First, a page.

BANGOR, Maine — Former Vice President Hannibal Hamlin gave the speech during Bangor’s Fourth of July celebration in 1865, but the guest of honor was the last living Revolutionary War pensioner in New England.
Penobscot resident William Hutchings, 100, had been brought by cutter up the Penobscot River to Bangor for the event. As the watercraft reached the narrows by Prospect, Hutchings received a 21-gun salute fired by the cannons at Fort Knox.
After ceremonies in Bangor, Hutchings said: “My friends told me that the effort to be here might cause my death, but I thought I could never die any better than by celebrating the glorious Fourth.”
Hutchings’ pension was increased that year from $21.26 a month to $25, and the York native died the next year at 101, according to descendant Donna Dunbar Hoffmann of Bucksport, honorary state regent and member of Ramassoc Chapter, Daughters of the American Revolution.
Hutchings would be an honored guest, indeed, if he could be at this year’s parade, which will step off at 11 a.m. Monday at the corner of Wilson Street and Acme Road in Brewer, cross the Chamberlain Bridge, then proceed down Main Street in Bangor.
Another distinguished guest would be Jonathan Buck, for whom Bucksport is named. We all know the story of the image of a woman’s leg on his gravestone, long said to represent a woman he sentenced for witchcraft. It’s a catchy story, except that Buck never sentenced anyone for witchcraft and the witch trials ended a quarter-century before he was even born.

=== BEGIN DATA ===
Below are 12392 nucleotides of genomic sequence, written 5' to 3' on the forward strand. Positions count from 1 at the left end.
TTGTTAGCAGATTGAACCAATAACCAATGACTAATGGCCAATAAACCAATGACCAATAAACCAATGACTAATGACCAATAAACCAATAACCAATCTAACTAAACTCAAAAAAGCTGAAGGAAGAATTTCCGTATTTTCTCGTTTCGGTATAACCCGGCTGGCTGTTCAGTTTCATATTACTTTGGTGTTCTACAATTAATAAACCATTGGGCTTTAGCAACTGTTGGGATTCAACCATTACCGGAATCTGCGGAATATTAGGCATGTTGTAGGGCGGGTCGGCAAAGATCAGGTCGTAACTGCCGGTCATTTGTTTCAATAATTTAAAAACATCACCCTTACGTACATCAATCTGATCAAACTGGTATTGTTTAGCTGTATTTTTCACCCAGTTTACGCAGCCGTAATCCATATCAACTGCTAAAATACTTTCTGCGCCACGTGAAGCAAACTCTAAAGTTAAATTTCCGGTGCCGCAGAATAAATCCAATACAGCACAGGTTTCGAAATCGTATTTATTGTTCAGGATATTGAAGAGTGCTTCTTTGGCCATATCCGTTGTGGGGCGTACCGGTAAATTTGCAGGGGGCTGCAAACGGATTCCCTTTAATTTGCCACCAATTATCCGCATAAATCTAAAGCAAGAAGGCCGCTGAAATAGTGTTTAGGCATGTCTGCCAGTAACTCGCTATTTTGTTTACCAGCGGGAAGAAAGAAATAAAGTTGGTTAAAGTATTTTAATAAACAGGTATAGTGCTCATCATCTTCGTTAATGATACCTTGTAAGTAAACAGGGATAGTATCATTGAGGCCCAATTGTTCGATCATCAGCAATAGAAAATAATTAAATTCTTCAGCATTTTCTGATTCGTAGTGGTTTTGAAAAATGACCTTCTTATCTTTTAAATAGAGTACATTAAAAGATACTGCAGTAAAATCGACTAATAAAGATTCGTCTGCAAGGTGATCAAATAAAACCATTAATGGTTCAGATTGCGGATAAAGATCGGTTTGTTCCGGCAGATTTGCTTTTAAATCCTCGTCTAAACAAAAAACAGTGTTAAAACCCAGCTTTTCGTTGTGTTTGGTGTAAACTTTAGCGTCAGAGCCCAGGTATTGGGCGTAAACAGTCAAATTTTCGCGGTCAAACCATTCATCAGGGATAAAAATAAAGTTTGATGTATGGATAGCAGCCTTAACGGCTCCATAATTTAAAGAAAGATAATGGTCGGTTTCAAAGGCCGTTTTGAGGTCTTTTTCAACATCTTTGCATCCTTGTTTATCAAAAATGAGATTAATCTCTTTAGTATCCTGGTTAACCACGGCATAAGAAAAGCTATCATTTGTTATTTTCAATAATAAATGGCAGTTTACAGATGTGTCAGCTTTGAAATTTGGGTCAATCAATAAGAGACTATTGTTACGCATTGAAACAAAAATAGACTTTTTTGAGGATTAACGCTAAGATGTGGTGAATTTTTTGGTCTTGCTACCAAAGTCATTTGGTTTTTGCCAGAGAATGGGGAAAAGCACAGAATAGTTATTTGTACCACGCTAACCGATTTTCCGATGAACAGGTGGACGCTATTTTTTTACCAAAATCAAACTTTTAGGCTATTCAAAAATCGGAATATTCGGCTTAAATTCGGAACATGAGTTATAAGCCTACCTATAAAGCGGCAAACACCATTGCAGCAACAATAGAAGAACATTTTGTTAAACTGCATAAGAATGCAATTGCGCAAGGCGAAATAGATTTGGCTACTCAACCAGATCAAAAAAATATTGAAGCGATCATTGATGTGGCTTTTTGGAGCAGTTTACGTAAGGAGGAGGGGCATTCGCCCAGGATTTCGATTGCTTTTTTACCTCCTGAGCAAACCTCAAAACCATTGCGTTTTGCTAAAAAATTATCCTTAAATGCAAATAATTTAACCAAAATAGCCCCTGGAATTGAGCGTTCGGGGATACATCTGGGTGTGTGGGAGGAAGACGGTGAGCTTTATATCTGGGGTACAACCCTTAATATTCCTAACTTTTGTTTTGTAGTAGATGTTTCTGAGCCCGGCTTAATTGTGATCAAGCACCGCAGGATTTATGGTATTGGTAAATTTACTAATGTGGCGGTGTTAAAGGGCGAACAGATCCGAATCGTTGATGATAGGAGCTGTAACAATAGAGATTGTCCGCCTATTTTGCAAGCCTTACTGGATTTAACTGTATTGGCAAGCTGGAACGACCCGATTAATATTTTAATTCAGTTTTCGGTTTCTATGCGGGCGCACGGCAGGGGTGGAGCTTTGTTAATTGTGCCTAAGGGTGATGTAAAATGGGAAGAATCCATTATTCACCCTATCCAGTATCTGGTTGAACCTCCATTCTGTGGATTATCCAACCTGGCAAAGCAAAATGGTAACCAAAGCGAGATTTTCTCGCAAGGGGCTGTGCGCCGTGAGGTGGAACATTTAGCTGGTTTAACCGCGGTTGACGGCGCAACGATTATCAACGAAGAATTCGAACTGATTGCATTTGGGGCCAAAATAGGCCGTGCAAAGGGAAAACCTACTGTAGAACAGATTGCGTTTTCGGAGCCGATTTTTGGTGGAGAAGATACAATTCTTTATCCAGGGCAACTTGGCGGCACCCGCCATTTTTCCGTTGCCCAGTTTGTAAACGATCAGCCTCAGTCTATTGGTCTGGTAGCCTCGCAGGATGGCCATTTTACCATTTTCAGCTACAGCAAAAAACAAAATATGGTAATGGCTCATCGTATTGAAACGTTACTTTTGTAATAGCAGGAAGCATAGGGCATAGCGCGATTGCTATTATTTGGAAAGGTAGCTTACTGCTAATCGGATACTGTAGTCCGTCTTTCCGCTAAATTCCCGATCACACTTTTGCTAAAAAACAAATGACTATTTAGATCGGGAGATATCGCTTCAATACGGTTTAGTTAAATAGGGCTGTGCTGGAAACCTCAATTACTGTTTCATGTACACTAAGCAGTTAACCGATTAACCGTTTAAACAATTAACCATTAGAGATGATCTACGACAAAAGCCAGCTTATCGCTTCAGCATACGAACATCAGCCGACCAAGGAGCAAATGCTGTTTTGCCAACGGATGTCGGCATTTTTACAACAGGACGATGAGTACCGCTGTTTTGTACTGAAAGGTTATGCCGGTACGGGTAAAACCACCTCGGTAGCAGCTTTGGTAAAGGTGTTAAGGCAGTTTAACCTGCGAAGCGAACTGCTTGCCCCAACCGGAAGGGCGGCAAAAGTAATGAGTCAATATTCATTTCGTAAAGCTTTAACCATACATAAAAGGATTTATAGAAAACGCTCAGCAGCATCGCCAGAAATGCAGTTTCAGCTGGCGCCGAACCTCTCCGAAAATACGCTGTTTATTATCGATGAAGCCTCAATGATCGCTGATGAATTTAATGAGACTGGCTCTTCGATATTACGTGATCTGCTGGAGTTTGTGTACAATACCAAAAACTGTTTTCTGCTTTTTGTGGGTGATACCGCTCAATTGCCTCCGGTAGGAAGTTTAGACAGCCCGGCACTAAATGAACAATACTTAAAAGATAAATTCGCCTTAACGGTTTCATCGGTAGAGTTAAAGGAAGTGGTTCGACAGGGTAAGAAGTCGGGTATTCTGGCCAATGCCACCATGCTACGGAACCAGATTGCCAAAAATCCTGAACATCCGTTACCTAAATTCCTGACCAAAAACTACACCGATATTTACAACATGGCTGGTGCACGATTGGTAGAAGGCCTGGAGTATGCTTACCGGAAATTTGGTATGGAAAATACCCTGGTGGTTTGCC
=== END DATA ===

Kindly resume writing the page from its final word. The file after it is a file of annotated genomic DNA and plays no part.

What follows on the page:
But who even knows about Colonel Buck’s Revolutionary War service, which includes sailing his sloop Sally in the first naval battle of the war, the Battle of the Margaretta in Machias? Or that he served in the Penobscot Expedition at Castine after helping found Bucksport, then returned to help rebuild the town after the British burned it? There actually is a DAR plaque honoring Buck’s patriotic service in the cemetery where he is buried.
A lesser-known name in these parts is Park Holland, a Revolutionary War veteran buried on the highest point in Mount Hope Cemetery in Bangor. Holland was an important surveyor in Maine and Ohio and produced the 1801 cadastral map of Bangor, which showed locations and names of settlers before 1798.
Another prominent guest on the Fourth of July would be Col. Jonathan Eddy, who will certainly get his due when Eddington marks its bicentennial during Homecoming with a parade and other activities July 22-24.
Settlement of Eddington occurred about a quarter-century before incorporation, when Eddy and 19 other Revolutionary soldiers were given a tract of land in recognition of their expedition in 1776 to take Fort Cumberland in Nova Scotia. The expedition failed, but the effort kept 2,000 British busy in Halifax, preventing them from joining their forces in the American colonies.
Hutchings, Buck, Holland and Eddy won’t be there in person, but the presence of veterans and military personnel in Maine parades on Monday pays tribute to their service, as well.